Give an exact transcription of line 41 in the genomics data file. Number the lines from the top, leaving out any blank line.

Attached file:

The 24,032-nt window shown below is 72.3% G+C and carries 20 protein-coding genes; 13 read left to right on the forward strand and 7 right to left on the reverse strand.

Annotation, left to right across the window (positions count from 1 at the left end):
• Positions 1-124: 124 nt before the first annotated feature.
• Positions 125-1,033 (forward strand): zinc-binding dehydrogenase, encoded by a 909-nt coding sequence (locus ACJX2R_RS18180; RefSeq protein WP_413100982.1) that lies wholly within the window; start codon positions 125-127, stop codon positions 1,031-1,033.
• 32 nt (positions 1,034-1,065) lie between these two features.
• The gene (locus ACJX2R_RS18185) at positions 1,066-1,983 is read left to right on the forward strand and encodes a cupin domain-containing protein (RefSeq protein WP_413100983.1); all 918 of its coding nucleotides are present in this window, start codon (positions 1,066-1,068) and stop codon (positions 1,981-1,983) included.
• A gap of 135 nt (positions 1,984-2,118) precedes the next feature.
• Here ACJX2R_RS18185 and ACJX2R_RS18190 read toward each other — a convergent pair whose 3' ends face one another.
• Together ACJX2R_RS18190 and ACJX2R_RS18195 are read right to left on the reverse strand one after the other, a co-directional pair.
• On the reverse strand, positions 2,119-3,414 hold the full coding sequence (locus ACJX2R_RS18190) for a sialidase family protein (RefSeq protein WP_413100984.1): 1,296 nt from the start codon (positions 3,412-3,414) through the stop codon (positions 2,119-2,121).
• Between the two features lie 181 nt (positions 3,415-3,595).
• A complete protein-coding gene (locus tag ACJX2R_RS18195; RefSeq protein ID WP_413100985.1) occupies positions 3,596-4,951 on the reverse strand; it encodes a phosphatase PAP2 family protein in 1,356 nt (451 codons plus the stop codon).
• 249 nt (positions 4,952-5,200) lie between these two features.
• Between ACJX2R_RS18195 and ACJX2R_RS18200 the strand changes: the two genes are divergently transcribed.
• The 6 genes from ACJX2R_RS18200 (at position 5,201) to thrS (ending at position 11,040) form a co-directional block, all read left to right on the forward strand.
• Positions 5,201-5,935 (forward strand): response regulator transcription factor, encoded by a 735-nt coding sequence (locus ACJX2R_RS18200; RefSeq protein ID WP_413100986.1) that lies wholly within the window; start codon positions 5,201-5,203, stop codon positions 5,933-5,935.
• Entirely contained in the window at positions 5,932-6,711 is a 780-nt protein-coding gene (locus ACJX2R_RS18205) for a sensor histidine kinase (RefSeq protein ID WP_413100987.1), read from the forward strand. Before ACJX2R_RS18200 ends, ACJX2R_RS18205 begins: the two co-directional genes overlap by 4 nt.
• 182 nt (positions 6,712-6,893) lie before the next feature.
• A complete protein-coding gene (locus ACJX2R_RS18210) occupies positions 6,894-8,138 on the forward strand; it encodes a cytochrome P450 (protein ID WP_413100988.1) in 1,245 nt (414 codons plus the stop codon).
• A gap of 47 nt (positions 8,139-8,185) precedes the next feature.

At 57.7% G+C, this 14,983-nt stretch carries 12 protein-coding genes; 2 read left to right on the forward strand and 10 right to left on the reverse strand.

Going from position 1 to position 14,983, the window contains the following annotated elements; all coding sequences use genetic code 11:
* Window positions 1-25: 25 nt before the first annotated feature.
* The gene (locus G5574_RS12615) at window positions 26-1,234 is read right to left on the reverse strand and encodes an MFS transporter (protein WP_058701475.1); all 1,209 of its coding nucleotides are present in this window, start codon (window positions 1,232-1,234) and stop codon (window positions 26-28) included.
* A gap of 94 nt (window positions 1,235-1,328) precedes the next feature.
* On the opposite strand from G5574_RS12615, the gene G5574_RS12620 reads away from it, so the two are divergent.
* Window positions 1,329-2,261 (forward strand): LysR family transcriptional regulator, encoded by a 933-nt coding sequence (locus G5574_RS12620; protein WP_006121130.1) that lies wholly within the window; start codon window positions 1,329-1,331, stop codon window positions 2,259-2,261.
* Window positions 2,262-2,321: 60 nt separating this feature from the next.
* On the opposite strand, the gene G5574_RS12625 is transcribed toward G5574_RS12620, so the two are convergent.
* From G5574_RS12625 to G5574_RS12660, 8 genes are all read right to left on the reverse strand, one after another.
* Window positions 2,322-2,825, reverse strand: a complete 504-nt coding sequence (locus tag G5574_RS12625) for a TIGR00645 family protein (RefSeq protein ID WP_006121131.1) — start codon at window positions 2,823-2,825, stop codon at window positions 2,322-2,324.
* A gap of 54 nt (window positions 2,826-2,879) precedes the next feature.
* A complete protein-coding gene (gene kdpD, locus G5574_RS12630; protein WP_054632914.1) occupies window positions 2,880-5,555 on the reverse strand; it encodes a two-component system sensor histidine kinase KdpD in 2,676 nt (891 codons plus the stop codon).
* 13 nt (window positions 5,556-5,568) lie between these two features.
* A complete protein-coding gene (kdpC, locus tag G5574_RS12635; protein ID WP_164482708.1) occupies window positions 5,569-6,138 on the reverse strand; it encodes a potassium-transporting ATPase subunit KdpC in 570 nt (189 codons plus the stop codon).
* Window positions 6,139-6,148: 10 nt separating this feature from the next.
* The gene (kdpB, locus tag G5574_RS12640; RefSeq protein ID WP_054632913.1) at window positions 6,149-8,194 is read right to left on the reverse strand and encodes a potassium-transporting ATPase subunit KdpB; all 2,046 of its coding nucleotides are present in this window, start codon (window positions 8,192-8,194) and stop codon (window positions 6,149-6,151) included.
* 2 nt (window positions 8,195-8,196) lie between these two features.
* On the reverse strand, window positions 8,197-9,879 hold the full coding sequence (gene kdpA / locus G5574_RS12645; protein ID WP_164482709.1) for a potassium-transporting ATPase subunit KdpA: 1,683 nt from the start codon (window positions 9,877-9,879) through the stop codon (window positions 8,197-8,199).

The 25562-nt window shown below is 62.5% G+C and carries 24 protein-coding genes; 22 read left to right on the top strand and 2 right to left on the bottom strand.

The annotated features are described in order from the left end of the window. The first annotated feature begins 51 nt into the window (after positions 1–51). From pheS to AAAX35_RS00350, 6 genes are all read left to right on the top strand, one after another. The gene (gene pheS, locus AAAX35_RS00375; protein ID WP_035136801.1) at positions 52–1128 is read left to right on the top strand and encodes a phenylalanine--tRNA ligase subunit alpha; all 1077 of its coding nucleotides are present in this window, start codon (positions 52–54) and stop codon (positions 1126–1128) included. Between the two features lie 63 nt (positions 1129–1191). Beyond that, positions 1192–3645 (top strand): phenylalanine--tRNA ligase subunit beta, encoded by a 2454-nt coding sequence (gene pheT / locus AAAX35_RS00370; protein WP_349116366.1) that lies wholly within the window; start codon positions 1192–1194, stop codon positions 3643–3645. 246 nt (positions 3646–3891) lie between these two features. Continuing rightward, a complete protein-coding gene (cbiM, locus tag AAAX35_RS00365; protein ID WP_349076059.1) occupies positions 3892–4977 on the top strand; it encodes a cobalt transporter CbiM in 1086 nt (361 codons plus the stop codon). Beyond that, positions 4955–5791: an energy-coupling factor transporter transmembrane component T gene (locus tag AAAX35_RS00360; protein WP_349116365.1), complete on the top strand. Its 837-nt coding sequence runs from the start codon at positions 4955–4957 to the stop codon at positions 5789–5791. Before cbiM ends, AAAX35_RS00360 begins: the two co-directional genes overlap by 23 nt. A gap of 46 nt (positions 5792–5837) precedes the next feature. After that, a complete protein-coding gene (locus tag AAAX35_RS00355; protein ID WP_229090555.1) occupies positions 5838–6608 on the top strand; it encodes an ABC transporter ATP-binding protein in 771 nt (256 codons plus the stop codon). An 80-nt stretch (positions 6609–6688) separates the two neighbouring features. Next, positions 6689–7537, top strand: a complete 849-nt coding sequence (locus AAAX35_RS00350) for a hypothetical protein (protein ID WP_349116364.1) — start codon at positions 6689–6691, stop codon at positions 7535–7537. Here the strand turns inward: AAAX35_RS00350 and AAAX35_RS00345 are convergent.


The annotated features are described in order from the left end of the window. The first annotated feature begins 51 nt into the window (after positions 1–51). From pheS to AAAX35_RS00350, 6 genes are all read left to right on the top strand, one after another. The gene (gene pheS, locus AAAX35_RS00375; protein ID WP_035136801.1) at positions 52–1128 is read left to right on the top strand and encodes a phenylalanine--tRNA ligase subunit alpha; all 1077 of its coding nucleotides are present in this window, start codon (positions 52–54) and stop codon (positions 1126–1128) included. Between the two features lie 63 nt (positions 1129–1191). Beyond that, positions 1192–3645 (top strand): phenylalanine--tRNA ligase subunit beta, encoded by a 2454-nt coding sequence (gene pheT / locus AAAX35_RS00370; protein WP_349116366.1) that lies wholly within the window; start codon positions 1192–1194, stop codon positions 3643–3645. 246 nt (positions 3646–3891) lie between these two features. Continuing rightward, a complete protein-coding gene (cbiM, locus tag AAAX35_RS00365; protein ID WP_349076059.1) occupies positions 3892–4977 on the top strand; it encodes a cobalt transporter CbiM in 1086 nt (361 codons plus the stop codon). Beyond that, positions 4955–5791: an energy-coupling factor transporter transmembrane component T gene (locus tag AAAX35_RS00360; protein WP_349116365.1), complete on the top strand. Its 837-nt coding sequence runs from the start codon at positions 4955–4957 to the stop codon at positions 5789–5791. Before cbiM ends, AAAX35_RS00360 begins: the two co-directional genes overlap by 23 nt. A gap of 46 nt (positions 5792–5837) precedes the next feature. After that, a complete protein-coding gene (locus tag AAAX35_RS00355; protein ID WP_229090555.1) occupies positions 5838–6608 on the top strand; it encodes an ABC transporter ATP-binding protein in 771 nt (256 codons plus the stop codon). An 80-nt stretch (positions 6609–6688) separates the two neighbouring features. Next, positions 6689–7537, top strand: a complete 849-nt coding sequence (locus AAAX35_RS00350) for a hypothetical protein (protein ID WP_349116364.1) — start codon at positions 6689–6691, stop codon at positions 7535–7537. Here the strand turns inward: AAAX35_RS00350 and AAAX35_RS00345 are convergent.